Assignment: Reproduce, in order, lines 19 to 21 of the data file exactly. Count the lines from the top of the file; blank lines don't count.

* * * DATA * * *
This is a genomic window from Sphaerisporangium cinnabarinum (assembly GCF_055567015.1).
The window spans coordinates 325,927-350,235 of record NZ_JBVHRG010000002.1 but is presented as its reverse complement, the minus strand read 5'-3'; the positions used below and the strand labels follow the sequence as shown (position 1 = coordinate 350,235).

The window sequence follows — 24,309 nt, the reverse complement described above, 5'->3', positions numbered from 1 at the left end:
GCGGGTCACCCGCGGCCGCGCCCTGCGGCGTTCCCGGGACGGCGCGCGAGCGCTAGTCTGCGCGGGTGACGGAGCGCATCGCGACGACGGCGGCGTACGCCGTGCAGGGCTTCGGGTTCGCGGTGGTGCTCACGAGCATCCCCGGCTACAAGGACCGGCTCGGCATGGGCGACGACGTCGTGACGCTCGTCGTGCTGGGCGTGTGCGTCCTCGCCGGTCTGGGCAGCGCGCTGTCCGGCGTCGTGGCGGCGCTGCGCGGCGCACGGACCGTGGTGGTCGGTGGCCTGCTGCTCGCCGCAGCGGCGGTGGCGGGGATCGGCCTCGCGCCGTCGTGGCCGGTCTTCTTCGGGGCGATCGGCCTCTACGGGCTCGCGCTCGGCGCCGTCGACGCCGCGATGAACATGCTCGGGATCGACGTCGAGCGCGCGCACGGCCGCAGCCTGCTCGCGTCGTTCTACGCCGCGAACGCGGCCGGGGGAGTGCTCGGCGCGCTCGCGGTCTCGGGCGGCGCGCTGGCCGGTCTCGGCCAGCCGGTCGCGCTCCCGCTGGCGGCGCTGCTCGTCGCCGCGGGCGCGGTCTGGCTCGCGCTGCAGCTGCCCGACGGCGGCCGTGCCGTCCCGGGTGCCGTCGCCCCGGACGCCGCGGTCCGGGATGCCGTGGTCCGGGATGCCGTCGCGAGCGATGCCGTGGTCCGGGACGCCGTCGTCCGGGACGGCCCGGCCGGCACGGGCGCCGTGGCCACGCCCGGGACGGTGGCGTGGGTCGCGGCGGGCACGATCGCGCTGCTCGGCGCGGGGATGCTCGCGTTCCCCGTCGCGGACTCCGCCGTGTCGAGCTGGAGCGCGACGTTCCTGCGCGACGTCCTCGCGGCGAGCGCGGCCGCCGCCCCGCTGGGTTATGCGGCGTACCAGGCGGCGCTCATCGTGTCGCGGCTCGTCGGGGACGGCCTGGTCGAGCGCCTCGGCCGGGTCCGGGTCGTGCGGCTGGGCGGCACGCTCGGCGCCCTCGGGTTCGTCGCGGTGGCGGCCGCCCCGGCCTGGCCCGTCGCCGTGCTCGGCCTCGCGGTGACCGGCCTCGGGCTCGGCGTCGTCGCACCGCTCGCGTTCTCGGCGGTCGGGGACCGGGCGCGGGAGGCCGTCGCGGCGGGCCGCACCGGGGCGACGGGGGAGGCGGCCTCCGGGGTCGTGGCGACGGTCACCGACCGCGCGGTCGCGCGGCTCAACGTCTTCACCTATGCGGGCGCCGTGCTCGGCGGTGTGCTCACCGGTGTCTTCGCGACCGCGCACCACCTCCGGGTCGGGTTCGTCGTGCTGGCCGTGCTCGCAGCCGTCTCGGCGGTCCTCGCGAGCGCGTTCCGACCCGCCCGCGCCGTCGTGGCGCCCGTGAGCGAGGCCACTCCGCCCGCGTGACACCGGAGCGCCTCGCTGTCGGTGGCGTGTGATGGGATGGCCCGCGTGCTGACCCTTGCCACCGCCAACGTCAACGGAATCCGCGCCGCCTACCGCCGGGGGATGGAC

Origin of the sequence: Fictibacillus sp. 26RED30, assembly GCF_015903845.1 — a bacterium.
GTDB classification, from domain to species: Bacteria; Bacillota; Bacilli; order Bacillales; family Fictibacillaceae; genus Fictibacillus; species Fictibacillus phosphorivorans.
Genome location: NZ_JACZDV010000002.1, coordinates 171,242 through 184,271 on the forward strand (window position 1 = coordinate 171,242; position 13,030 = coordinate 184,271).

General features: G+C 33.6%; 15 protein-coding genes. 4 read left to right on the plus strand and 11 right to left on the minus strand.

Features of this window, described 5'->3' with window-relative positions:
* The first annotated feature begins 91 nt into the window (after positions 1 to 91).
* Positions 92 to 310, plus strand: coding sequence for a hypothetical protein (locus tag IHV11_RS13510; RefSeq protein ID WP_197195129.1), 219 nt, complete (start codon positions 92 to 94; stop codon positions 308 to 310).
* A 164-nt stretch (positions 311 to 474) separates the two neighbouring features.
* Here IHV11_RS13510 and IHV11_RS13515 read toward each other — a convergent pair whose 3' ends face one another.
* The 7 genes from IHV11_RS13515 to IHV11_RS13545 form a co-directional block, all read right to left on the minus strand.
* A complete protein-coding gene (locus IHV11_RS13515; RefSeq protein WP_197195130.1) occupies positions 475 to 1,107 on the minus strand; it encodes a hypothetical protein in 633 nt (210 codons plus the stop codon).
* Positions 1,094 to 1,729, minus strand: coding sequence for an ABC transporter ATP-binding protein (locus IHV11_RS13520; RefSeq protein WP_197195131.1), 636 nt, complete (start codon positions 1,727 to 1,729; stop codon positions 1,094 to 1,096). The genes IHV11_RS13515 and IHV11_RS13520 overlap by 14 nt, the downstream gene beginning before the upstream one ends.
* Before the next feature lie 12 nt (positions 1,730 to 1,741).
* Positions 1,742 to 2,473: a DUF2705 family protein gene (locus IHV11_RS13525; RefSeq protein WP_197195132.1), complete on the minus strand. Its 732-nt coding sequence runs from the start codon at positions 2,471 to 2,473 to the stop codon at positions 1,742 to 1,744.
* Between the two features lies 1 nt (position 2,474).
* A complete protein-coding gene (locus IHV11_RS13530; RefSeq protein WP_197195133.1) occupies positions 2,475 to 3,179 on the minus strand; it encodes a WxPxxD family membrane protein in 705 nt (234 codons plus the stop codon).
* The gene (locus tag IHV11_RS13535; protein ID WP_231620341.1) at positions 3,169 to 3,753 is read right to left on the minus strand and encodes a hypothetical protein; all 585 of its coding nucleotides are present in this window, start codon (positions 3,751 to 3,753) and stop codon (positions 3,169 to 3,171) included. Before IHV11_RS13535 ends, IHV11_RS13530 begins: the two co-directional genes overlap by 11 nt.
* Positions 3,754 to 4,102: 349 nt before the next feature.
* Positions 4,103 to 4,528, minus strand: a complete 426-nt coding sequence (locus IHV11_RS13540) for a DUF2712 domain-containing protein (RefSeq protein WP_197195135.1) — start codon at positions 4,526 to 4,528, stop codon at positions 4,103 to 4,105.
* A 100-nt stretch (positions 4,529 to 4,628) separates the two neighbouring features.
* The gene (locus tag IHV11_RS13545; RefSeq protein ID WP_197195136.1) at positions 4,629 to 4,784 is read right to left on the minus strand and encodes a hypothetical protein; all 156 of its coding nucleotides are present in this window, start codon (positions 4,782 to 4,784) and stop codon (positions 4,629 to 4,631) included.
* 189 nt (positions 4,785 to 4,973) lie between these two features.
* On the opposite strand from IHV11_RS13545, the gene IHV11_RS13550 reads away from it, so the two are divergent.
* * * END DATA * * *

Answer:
* Between the two features lies 1 nt (position 2,474).
* A complete protein-coding gene (locus IHV11_RS13530; RefSeq protein WP_197195133.1) occupies positions 2,475 to 3,179 on the minus strand; it encodes a WxPxxD family membrane protein in 705 nt (234 codons plus the stop codon).
* The gene (locus tag IHV11_RS13535; protein ID WP_231620341.1) at positions 3,169 to 3,753 is read right to left on the minus strand and encodes a hypothetical protein; all 585 of its coding nucleotides are present in this window, start codon (positions 3,751 to 3,753) and stop codon (positions 3,169 to 3,171) included. Before IHV11_RS13535 ends, IHV11_RS13530 begins: the two co-directional genes overlap by 11 nt.